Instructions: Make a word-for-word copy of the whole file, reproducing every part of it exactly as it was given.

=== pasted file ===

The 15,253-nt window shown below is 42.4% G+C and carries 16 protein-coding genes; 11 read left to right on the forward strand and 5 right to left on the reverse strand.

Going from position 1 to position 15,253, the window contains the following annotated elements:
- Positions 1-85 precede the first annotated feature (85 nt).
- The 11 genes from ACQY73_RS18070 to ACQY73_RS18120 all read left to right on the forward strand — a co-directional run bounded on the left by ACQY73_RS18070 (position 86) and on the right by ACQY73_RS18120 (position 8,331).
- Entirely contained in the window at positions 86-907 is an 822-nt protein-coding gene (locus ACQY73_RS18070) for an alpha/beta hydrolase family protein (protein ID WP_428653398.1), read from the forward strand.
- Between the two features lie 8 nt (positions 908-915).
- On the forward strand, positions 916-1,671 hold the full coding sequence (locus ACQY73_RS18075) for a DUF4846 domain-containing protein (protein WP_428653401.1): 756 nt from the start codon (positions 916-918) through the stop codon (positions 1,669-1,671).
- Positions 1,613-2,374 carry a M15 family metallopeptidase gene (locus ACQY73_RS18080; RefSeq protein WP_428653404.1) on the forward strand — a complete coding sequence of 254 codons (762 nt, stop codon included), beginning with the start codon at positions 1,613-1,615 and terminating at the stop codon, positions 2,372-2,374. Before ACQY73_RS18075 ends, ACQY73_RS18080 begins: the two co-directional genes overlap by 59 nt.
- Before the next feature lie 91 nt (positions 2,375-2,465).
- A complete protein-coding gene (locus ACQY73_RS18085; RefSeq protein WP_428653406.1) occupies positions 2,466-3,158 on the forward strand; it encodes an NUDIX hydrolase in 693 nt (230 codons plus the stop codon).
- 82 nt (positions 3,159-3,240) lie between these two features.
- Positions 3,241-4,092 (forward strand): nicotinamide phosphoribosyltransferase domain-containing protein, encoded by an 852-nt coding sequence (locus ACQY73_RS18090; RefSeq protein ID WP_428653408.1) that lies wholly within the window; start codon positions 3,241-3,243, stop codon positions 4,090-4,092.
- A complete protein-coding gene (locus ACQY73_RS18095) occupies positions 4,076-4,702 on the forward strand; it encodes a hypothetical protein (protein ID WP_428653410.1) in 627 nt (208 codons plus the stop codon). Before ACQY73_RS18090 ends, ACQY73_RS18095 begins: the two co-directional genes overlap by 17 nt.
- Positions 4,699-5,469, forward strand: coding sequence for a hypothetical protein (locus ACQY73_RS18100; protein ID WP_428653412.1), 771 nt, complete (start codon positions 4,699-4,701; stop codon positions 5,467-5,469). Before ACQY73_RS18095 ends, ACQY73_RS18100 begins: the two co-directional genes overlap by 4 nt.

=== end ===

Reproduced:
The 15,253-nt window shown below is 42.4% G+C and carries 16 protein-coding genes; 11 read left to right on the forward strand and 5 right to left on the reverse strand.

Going from position 1 to position 15,253, the window contains the following annotated elements:
- Positions 1-85 precede the first annotated feature (85 nt).
- The 11 genes from ACQY73_RS18070 to ACQY73_RS18120 all read left to right on the forward strand — a co-directional run bounded on the left by ACQY73_RS18070 (position 86) and on the right by ACQY73_RS18120 (position 8,331).
- Entirely contained in the window at positions 86-907 is an 822-nt protein-coding gene (locus ACQY73_RS18070) for an alpha/beta hydrolase family protein (protein ID WP_428653398.1), read from the forward strand.
- Between the two features lie 8 nt (positions 908-915).
- On the forward strand, positions 916-1,671 hold the full coding sequence (locus ACQY73_RS18075) for a DUF4846 domain-containing protein (protein WP_428653401.1): 756 nt from the start codon (positions 916-918) through the stop codon (positions 1,669-1,671).
- Positions 1,613-2,374 carry a M15 family metallopeptidase gene (locus ACQY73_RS18080; RefSeq protein WP_428653404.1) on the forward strand — a complete coding sequence of 254 codons (762 nt, stop codon included), beginning with the start codon at positions 1,613-1,615 and terminating at the stop codon, positions 2,372-2,374. Before ACQY73_RS18075 ends, ACQY73_RS18080 begins: the two co-directional genes overlap by 59 nt.
- Before the next feature lie 91 nt (positions 2,375-2,465).
- A complete protein-coding gene (locus ACQY73_RS18085; RefSeq protein WP_428653406.1) occupies positions 2,466-3,158 on the forward strand; it encodes an NUDIX hydrolase in 693 nt (230 codons plus the stop codon).
- 82 nt (positions 3,159-3,240) lie between these two features.
- Positions 3,241-4,092 (forward strand): nicotinamide phosphoribosyltransferase domain-containing protein, encoded by an 852-nt coding sequence (locus ACQY73_RS18090; RefSeq protein ID WP_428653408.1) that lies wholly within the window; start codon positions 3,241-3,243, stop codon positions 4,090-4,092.
- A complete protein-coding gene (locus ACQY73_RS18095) occupies positions 4,076-4,702 on the forward strand; it encodes a hypothetical protein (protein ID WP_428653410.1) in 627 nt (208 codons plus the stop codon). Before ACQY73_RS18090 ends, ACQY73_RS18095 begins: the two co-directional genes overlap by 17 nt.
- Positions 4,699-5,469, forward strand: coding sequence for a hypothetical protein (locus ACQY73_RS18100; protein ID WP_428653412.1), 771 nt, complete (start codon positions 4,699-4,701; stop codon positions 5,467-5,469). Before ACQY73_RS18095 ends, ACQY73_RS18100 begins: the two co-directional genes overlap by 4 nt.